Stockbridge Indian Burial Ground

Stockbridge Indian Monument at Van Cortlandt Park, Sept 2010 (Mary French)

A small, grassy clearing at the northeastern corner of Van Cortlandt Park in the Bronx is the burial place of Chief Daniel Nimham and about 17 of his fellow members of the Stockbridge Indian Company who died while fighting with the Patriots during the Revolutionary War. Daniel Nimham was the last sachem of the Wappinger confederacy of Indians of the lower Hudson River Valley. Made head of his tribe in 1740, Nimham came to prominence for his efforts to recover tribal homelands and for his service to the English during the French and Indian Wars. 

1778 sketch by Capt Johann von Ewald, a Hessian officer who fought for Britain during the Revolution, depicting a member of the Stockbridge Indian Company

By the 1750s, Nimham and his clan had joined with allied Mohican groups at Stockbridge, Massachusetts. At the start of the American Revolution, members of the Stockbridge tribes pledged their loyalty to the American cause. Daniel Nimham was given a military commission as a captain in the Continental Army and his son Abraham Nimham was put in charge of the Stockbridge Indian Company. In April of 1778, the Nimhams and the Stockbridge militia unit joined Washington’s army at White Plains.

In the summer of 1778, the Nimhams and their detachment of some 60 Indians found themselves skirmishing with British and Hessian troops alongside American militia units operating on the Bronx border. On August 31, 1778, the detachment was outflanked and surrounded by a formation of British rangers and Hessian jaegers during fighting along a ridge in today’s Van Cortlandt Park. Outnumbered five to one, Daniel, Abraham, and at least 15 other Stockbridge men were killed. The Nimhams and the other slaughtered Indians were buried in a common grave near the battle site.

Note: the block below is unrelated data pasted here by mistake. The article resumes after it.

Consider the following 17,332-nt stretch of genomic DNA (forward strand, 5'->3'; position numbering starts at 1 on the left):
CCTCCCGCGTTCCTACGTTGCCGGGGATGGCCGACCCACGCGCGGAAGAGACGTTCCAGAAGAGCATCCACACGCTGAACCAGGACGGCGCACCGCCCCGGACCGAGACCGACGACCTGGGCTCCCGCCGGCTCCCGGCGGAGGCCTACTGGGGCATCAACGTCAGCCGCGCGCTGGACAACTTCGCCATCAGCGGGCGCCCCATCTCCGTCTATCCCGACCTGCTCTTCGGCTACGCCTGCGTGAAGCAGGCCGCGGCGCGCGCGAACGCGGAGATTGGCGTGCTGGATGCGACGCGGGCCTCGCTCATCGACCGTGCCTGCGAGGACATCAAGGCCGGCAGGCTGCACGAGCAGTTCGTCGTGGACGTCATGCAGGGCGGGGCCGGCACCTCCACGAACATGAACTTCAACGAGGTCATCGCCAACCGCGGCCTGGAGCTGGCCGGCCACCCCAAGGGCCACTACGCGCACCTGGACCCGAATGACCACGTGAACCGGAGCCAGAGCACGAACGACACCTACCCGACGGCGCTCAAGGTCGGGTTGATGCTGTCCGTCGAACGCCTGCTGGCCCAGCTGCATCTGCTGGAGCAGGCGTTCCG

This Sept 3, 1778 article from the Royal American Gazette, a Tory newspaper published in British-occupied New York, reports the death of Chief Nimham, his son, and other Stockbridge Indians earlier that week

In 1906 the Bronx Chapter of the Daughters of the American Revolution erected a monument to Chief Nimham and his men. Consisting of a stone cairn and a plaque, the monument is near the intersection of Van Cortlandt Park East and Oneida  Avenue; the burial ground is in the field behind the monument. The plaque is inscribed “August 31, 1778.  Upon this Field Chief Nimham and Seventeen Stockbridge Indians, as Allies of the Patriots, Gave their Lives for Liberty.” The Daughters of the American Revolution, Sons of the American Revolution, and other groups frequently honor Daniel Nimham and the other fallen Stockbridge warriors with ceremonies at the monument. In 2005, veterans from the Stockbridge-Munsee Band of Mohican Indians held a wreath-laying ceremony at the memorial, with the United States Military Academy West Point providing the Honor Guard for the event.

Section of Van Cortlandt Park Alliance map showing location of the Stockbridge Indian monument
A view of Stockbridge Indian memorial and burial ground, Sept 2010 (Mary French)
A panel from the “Native New York” exhibit at the National Museum of the American Indian in  NYC depicts present-day Stockbridge-Munsee veterans visiting the burial ground

Sources: “New-York, September 3,” Royal American Gazette, Sep 3, 1778; “Old Historic Cemeteries,” Daily Argus (Mount Vernon, NY), Jan 9, 1905; Handbook of American Indians North of Mexico, Vol 2 (Hodge 1910); The Story of The Bronx (Jenkins 1912); “The Indian Field Massacre,” Bronx County Historical Society Journal Vol XIV(2)(Fall 1977); “The Nimhams of the Colonial Hudson Valley, 1667-1783,” The Hudson River Valley Regional Review 9(2) (September 1992); Cemeteries of the Bronx (Raftery 2016); “A Trip for the Ages,” Mohican News, November 15, 2005; “Remembering the Sacrifice of a True Patriot,” DAR Blog, Sep 8, 2021; “Why We Serve—Origins of Native American Military Service” (Smithsonian National Museum of the American Indian); “Native New York,” (Smithsonian National Museum of the American Indian)

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